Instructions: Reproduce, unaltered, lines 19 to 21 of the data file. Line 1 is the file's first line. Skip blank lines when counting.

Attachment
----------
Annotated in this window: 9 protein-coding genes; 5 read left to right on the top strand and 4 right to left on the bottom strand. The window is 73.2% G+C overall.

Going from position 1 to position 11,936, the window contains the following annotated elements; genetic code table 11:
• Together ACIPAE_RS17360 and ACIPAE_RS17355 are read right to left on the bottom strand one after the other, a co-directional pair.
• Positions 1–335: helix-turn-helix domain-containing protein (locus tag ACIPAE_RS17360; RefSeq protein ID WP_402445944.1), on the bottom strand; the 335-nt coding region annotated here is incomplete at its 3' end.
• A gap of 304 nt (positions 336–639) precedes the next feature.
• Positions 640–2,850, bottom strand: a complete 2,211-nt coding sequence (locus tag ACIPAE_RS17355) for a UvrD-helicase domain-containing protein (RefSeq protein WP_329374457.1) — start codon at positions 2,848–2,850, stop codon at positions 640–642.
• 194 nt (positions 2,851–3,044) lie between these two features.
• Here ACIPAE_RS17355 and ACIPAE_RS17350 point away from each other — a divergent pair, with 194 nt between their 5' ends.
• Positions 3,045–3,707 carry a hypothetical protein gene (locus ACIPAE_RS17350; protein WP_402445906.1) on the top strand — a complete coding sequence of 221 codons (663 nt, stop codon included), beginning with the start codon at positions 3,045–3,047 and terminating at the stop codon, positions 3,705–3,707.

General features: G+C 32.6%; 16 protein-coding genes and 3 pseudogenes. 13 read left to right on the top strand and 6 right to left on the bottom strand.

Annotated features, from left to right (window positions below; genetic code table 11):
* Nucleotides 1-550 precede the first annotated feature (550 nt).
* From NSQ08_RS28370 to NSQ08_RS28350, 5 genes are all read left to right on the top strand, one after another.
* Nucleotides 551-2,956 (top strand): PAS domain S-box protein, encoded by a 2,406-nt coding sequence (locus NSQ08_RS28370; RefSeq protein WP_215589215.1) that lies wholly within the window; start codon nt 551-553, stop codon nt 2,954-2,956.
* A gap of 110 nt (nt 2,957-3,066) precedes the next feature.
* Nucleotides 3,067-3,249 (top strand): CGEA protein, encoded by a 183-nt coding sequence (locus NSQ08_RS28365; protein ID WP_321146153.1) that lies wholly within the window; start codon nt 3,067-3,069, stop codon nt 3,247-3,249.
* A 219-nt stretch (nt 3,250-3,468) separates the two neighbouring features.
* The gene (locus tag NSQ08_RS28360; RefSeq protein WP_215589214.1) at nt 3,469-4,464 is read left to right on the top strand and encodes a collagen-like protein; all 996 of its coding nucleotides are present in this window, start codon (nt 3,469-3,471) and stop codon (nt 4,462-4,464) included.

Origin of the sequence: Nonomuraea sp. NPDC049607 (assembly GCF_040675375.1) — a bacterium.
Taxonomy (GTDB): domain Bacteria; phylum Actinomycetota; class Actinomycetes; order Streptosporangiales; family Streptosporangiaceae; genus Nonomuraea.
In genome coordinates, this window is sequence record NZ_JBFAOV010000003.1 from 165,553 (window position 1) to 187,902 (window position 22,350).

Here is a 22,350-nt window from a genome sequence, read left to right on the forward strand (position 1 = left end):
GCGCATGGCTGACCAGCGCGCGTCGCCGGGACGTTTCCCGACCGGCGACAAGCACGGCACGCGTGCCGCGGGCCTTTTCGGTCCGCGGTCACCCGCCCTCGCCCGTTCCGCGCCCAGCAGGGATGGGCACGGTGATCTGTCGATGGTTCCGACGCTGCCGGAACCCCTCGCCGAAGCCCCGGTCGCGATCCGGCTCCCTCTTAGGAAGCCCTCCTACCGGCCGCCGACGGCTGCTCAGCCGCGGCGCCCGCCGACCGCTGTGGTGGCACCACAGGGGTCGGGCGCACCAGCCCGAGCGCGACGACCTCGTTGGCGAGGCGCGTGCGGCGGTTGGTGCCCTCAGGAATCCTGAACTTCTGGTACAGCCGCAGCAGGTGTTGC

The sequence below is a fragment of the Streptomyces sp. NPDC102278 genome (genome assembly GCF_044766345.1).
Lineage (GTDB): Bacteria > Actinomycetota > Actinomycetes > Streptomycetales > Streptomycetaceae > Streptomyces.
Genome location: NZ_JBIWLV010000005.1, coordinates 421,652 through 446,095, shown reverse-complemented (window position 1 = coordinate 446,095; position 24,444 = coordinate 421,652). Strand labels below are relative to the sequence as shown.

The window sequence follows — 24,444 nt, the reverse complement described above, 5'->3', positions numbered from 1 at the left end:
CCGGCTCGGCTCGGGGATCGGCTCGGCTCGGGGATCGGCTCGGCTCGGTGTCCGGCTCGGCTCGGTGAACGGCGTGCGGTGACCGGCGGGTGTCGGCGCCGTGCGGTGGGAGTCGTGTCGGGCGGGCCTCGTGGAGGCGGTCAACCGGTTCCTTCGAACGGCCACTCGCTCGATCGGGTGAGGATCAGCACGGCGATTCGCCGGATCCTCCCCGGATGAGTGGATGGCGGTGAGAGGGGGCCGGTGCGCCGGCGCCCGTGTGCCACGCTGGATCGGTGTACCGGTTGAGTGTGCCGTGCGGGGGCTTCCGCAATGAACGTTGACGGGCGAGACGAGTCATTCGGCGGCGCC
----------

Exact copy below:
Origin of the sequence: Nonomuraea sp. NPDC049607 (assembly GCF_040675375.1) — a bacterium.
Taxonomy (GTDB): domain Bacteria; phylum Actinomycetota; class Actinomycetes; order Streptosporangiales; family Streptosporangiaceae; genus Nonomuraea.
In genome coordinates, this window is sequence record NZ_JBFAOV010000003.1 from 165,553 (window position 1) to 187,902 (window position 22,350).